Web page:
US - The US Securities and Exchange Commission will miss the chance to show it is serious about investor rights if it forges ahead with a ruling stopping shareholders putting forward candidates for corporate boards, according to UK pension fund the Universities Superannuation Scheme (USS).
SEC chairman Christopher Cox could announce his decision any day now on whether the regulator will go ahead with a vote on "proxy access" - which could effectively make it impossible for shareholders to nominate board members for the companies in which they hold a stake.
"If this ruling goes ahead, the SEC will once again appear to be missing an opportunity to demonstrate to global investors that they're serious about developing a more effective system of investor rights," said Daniel Summerfield, co-head of responsible investment at USS.
"Our view is that it's critical that US policymakers see this will have ramifications for how overseas investors view the integrity of the US markets," he said. "The US system is at odds with shareholders' basic ownership rights, and lags behind other developed markets in terms of corporate democracy."
USS, as the second-largest pension fund in the UK, is one of eight US and UK pension funds which have joined with US shareholder-rights organisation the Council of Institutional Investors - which has more than $3trn (€2.02trn) in member assets - to make an appeal to the SEC chairman on Monday. The eight pension funds own more than $300bn in US stocks between them.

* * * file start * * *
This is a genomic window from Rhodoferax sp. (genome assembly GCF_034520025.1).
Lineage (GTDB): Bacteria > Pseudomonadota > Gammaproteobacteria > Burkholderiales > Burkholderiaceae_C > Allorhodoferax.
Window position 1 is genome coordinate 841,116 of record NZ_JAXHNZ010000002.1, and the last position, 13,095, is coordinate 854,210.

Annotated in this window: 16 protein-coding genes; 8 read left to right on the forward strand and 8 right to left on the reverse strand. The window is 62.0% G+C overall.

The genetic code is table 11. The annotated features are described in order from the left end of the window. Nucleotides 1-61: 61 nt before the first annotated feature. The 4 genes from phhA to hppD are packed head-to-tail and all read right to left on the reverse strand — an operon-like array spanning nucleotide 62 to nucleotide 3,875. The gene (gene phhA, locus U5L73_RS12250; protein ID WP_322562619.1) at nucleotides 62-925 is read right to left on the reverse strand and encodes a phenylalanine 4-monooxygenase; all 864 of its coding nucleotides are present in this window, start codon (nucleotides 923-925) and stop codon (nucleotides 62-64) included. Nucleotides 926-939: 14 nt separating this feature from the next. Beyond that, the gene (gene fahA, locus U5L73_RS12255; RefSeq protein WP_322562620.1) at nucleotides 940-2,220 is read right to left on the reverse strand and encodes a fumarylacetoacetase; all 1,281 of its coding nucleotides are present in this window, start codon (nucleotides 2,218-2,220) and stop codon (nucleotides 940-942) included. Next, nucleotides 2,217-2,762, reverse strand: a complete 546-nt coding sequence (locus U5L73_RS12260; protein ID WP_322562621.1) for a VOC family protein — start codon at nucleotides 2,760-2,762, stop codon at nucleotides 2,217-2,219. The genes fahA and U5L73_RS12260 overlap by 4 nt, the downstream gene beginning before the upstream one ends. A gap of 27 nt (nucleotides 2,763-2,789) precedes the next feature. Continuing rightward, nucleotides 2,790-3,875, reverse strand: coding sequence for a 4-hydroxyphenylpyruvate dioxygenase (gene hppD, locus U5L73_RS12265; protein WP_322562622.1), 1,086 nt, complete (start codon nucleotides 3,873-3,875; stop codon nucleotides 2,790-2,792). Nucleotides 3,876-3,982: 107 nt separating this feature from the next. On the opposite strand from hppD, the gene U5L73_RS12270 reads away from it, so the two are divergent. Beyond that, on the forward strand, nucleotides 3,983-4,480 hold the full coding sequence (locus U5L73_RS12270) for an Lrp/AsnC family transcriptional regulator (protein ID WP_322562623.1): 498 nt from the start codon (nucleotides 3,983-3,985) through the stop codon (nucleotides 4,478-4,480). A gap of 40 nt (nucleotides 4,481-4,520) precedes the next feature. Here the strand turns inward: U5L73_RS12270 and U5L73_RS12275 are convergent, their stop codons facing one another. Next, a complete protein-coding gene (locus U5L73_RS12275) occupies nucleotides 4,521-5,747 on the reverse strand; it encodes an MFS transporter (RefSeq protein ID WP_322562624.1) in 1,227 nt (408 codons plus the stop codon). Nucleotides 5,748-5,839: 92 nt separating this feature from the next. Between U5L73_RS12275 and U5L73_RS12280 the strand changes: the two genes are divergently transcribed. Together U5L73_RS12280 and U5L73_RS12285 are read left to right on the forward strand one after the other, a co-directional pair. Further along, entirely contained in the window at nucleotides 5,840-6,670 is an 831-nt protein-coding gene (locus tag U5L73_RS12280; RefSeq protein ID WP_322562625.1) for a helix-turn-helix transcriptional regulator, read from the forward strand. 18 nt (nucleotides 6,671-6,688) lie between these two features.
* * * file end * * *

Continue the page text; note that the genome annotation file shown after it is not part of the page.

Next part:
In a news conference and in letters, they have called on Cox to delay the vote at least until the commission is back up to full strength. At present, it only has four of its usual complement of five commissioners following a recent resignation.
Other pension funds included the California Public Employees' Retirement System (Calpers), Connecticut Retirement Plans and Trust Funds as well as Hermes - manager of the BT pension fund's assets - in the UK.
Countering critics who suggest allowing proxy access will lead to a destabilisation of companies - by, for example, allowing trade union representation on management boards - Summerfield said in practice, this does not happen.
"Experience in other markets shows that this doesn't happen; the tool is rarely utilised," he said. "Since 2001, only a handful of companies in the UK have had shareholder-nominated directors appointed to their boards."
He pointed out even in cases where a shareholder does nominate a candidate for the board, a majority vote is still required for that appointment to take place.
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